Today is the birthday of Canadian writer Tony Pi, whose work I have enjoyed for the past decade or more. Here's a set of my reviews of his short fiction for Locus:
Review of Writers of the Future XXIII (Locus, November 2007)
Tony Pi’s “The Stone Cipher” has one of the wildest ideas: statues around the world begin to move, apparently in unison, but very slowly. The story is in the end an ecological message – but a bit too long and with not quite plausible leads.
Locus, January 2008
At the fourth quarter issue of Abyss and Apex I quite enjoyed a long novelette from Tony Pi, “Metamorphoses in Amber”. It’s about a group of immortals who can use amber to facilitate such things as healing and shape-changing (within limits). The narrator, Flea is trying to steal a Faberge egg from the Mantis, another immortal. Flea and Mantis have long been rivals – for example, they were once Little John and the Sheriff of Nottingham, respectively. He steals the egg, but something goes wrong in his escape, and he finds himself becoming female – an irreversible metamorphosis that happens to the immortals for reasons they don’t understand. His search for a cure leads him to the Amber Room, and a very special piece of amber. Colorful and different adventure.
Locus, April 2009
In Ages of Wonder Tony Pi’s “Sphinx!” is a delight, set in a quite alternate history, in which the land of Ys is threatened by a sphinx that a film maker has apparently revived for a new movie. But other things are going on – most notably, perhaps, the jealousy of the movie’s director about his young wife, the movie’s star.
Locus, May 2009
Tony Pi’s “Silk and Shadows” (Beneath Ceaseless Skies, 2/26) is a fine romantic fantasy, about Dominin, who has at last prevailed in battle against the Stormlord who killed his father. But the victory came at a price: a deal with the notoriously treacherous witch Anansya. Dominin has also fallen in love with Anansya’s apprentice Selenja, and that may make the eventual price even higher. All is resolved imaginatively in a well-enacted magical puppet show.
Locus, July 2009
The Spring On Spec has finally arrived, with nice pieces from Jack Skillingstead and Tony Pi. ... Pi’s “Come-From-Aways” is about a linguistics professor in Newfoundland who risks her career – and eventually much more – when she decides that a strange shipwrecked man is really the 11th Century Welsh Prince Madoc.
Locus, May 2010
Alembical 2 is the second in a series of anthologies of novellas... Best is probably “The Paragon Lure”, by Tony Pi, one of several stories he’s written about a group of shapechanging immortals – here the story revolves around a mysterious pearl, and Elizabeth I – and while at times its just a bit too preposterous it moves nicely and is quite a lot of fun.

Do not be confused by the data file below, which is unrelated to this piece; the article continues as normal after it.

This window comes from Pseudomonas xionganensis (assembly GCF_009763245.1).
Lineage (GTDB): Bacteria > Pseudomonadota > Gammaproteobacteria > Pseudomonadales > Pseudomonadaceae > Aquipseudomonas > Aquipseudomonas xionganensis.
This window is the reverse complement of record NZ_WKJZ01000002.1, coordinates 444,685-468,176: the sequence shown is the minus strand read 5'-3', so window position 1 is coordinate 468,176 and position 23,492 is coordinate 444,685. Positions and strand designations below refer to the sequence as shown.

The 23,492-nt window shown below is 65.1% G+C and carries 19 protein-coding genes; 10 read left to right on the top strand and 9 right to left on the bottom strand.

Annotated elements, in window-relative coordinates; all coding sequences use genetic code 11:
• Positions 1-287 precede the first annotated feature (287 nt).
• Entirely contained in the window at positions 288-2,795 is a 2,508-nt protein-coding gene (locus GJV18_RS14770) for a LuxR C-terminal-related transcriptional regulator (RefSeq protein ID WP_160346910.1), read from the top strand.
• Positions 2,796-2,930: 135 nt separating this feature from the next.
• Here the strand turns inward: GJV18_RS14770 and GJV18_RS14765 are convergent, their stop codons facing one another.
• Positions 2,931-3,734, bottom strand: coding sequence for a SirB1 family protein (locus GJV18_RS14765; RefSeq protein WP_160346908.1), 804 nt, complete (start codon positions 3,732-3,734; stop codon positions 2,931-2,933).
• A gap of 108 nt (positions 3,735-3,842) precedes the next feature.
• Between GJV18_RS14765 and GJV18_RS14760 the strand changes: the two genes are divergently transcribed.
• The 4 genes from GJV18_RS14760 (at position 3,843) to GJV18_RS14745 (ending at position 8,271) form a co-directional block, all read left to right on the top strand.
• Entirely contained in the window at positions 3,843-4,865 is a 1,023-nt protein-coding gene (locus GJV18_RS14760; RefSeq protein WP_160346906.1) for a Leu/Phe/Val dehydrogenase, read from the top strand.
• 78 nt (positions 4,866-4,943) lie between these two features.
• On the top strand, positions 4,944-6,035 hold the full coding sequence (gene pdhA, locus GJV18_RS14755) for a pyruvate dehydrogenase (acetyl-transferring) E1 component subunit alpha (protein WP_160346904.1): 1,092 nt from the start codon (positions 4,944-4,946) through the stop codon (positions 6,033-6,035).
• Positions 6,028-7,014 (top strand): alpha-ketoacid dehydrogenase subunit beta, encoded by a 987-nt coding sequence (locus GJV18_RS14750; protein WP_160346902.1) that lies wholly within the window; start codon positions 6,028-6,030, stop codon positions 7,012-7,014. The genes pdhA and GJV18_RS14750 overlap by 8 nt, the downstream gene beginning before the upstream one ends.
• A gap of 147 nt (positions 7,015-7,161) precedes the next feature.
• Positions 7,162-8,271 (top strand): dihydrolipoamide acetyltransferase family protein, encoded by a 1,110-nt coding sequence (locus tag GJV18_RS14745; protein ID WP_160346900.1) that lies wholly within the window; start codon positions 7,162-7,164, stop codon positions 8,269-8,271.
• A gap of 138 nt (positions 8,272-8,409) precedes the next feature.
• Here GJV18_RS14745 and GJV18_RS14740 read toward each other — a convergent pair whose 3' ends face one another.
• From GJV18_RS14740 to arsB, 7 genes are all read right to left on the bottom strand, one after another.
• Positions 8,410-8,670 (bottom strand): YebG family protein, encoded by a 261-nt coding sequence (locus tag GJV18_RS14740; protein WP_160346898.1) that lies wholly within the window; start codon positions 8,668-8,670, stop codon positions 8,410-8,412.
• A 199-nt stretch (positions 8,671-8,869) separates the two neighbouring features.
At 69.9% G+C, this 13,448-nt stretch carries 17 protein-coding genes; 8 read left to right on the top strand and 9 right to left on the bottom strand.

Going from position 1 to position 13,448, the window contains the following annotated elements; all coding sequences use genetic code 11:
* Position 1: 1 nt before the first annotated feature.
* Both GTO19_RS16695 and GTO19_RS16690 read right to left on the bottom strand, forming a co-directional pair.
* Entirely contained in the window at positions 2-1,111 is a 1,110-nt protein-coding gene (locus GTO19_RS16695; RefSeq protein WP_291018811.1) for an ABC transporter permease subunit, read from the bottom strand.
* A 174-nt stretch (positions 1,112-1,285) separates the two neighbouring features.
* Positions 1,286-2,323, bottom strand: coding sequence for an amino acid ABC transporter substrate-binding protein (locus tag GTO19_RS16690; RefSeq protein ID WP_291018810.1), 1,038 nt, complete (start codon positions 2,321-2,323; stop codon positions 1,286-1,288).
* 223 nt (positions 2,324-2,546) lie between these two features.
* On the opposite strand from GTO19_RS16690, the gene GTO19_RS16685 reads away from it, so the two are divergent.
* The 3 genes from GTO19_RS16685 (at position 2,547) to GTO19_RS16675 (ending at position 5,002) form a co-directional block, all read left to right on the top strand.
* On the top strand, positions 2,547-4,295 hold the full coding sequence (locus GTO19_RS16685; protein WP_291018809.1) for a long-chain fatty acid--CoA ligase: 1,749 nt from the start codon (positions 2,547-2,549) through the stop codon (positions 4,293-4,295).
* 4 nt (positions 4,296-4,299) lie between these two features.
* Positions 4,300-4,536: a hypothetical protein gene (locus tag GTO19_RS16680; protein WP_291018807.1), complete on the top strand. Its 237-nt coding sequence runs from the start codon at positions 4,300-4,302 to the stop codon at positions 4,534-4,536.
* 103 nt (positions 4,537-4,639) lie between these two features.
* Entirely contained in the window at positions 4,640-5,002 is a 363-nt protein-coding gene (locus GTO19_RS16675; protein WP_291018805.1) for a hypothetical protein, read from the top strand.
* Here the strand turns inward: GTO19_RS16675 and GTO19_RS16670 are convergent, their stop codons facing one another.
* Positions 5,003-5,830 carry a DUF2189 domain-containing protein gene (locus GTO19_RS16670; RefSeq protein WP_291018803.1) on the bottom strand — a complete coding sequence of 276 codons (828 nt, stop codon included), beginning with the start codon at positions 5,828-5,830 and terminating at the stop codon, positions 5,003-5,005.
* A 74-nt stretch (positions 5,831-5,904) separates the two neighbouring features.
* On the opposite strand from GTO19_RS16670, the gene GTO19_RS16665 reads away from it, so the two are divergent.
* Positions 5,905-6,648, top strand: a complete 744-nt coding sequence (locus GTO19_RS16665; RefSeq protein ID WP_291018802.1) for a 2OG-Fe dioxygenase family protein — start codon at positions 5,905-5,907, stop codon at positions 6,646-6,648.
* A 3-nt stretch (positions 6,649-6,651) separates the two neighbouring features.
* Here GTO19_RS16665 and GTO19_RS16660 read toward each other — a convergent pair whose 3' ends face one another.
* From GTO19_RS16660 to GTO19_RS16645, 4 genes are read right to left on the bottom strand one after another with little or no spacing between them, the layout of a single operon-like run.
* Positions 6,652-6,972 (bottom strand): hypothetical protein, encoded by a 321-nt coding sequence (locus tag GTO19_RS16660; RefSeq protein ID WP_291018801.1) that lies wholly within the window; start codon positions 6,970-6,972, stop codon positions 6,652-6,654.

Locus, May 2014
I haven't mentioned the venerable Canadian magazine On Spec in a while. It continues to produce enjoyable issues. In Winter 2013/2104 I particularly liked Tony Pi's “The Marotte”, a Russian-flavored fantasy about a sorcerer who is judicially murdered by the Patriarch, but who survives in the jester's “marotte” (a stick-puppet), and is able to work with the jester to try to save his beloved Tsarina from the Patriarch's plots;
Locus, November 2014
The September 4 issue of Beneath Ceaseless Skies features two fine entertainments. “No Sweeter Art”, by Tony Pi, is another story of Ao, the candy magician. Ao is engaged by the local magistrate to protect him against a suspected assassination attempt at a Riddle duel. The magistrate is an expert riddle maker. Pi nicely intertwines Ao's ability – to make candy creatures and inhabit them remotely – with a good look at the riddle contest, with dangerous encounters with the gods of the Chinese Zodiac, and with serious concerns about the morality of killing even bad people.
Locus, June 2016
In Beneath Ceaseless Skies I found ... “The Sweetest Skill”, by Tony Pi, his latest story of Ao, whose magic is entwined with “the sweetest skill”: candymaking. In this entry he is charged by Tiger to save the Pale Tigress, guardian of Chengdu, who has been attacked by the Ten Crows gang. Straightforward enough, if hardly easy – but then Dog and Pig get involved, with ramifications, no doubt, for future stories in what’s become a quite enjoyable series.
Locus, June 2017
I quite enjoyed stories in the two April issues of Beneath Ceaseless Skies. In April 27 we get the latest of Tony Pi’s ongoing and very entertaining series about Tangren Ao, a sugar shaper who uses the magic in his candy animals to help people, often at the behest of the animal spirits of the zodiac. In “That Lingering Sweetness” he encounters a pair of curses in a stolen box of tea intended for the Emperor that has somehow fetched up at a local teashop. He must negotiate with Monkey and Goat, who have set the conflicting curses, and at the same time try to find a way to clean up some of the messes resulting from his earlier adventure. Fun stuff.